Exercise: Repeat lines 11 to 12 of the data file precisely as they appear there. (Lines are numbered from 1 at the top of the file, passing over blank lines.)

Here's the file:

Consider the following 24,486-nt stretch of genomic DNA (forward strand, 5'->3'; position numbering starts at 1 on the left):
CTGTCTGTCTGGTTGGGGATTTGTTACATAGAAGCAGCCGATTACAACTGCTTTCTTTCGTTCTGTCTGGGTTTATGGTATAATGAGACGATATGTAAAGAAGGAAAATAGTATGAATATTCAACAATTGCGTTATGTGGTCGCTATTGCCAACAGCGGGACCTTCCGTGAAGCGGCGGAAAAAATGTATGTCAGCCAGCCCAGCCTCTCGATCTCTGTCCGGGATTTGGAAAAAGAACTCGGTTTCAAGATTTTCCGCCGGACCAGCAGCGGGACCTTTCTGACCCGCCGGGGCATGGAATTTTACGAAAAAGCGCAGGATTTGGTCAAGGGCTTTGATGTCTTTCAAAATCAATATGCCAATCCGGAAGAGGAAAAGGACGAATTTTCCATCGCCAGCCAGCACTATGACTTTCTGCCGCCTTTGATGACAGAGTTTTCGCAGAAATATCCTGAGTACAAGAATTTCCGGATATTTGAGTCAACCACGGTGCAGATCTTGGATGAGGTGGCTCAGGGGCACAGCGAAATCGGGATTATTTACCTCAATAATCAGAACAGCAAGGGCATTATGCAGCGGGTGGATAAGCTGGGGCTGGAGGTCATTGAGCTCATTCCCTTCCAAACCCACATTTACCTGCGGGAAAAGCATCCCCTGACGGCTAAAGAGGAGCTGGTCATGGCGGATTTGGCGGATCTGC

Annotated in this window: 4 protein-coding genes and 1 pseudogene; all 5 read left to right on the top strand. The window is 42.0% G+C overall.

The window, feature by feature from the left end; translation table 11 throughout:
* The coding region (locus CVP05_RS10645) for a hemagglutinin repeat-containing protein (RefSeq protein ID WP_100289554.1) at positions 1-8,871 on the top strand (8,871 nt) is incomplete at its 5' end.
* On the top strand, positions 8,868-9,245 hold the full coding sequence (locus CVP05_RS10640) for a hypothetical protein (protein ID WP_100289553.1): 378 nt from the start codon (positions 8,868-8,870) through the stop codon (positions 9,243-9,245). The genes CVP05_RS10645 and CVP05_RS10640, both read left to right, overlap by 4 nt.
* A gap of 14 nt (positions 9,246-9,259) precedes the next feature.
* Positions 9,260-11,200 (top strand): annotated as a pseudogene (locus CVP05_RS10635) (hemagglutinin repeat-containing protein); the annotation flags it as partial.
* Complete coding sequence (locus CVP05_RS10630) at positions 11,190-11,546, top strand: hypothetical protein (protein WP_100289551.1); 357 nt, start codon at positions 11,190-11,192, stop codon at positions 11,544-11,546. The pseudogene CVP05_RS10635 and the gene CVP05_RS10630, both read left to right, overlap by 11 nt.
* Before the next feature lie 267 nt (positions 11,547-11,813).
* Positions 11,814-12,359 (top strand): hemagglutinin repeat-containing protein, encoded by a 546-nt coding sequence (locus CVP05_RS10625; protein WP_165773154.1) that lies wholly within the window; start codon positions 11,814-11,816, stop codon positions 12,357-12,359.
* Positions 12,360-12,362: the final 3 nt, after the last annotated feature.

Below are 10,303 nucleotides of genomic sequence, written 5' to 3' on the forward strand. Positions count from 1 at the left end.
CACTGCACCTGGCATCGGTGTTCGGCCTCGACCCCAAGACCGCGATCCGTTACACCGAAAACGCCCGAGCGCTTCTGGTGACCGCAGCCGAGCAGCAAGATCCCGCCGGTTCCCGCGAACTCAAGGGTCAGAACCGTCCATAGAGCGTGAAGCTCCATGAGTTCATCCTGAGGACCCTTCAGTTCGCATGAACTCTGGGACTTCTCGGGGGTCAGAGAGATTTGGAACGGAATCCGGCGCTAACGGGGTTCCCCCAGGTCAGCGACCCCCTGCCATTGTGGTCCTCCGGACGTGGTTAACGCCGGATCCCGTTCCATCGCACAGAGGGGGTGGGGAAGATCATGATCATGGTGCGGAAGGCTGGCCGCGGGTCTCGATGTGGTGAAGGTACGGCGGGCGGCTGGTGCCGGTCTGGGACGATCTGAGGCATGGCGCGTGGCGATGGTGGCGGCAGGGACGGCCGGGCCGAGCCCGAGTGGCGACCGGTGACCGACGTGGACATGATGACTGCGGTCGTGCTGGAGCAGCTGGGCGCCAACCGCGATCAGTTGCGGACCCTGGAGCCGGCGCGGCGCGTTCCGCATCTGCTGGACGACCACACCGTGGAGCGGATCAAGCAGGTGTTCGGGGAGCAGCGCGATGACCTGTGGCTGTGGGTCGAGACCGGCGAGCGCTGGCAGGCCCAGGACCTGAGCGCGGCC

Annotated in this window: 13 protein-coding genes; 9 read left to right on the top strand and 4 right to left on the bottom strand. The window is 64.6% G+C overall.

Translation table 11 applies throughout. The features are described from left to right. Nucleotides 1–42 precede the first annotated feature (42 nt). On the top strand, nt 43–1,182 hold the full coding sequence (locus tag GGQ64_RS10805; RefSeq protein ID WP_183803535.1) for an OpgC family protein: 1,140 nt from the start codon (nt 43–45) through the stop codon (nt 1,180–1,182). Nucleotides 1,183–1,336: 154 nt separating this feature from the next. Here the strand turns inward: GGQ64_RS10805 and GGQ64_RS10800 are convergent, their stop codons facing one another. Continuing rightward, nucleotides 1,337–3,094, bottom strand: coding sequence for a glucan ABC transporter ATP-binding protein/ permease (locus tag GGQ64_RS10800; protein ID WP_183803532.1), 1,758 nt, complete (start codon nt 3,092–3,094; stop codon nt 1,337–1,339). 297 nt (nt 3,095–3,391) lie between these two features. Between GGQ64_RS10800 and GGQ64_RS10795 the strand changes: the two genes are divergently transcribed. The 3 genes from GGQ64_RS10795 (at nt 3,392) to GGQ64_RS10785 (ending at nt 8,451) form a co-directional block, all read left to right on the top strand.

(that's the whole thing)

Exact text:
* Positions 11,814-12,359 (top strand): hemagglutinin repeat-containing protein, encoded by a 546-nt coding sequence (locus CVP05_RS10625; protein WP_165773154.1) that lies wholly within the window; start codon positions 11,814-11,816, stop codon positions 12,357-12,359.
* Positions 12,360-12,362: the final 3 nt, after the last annotated feature.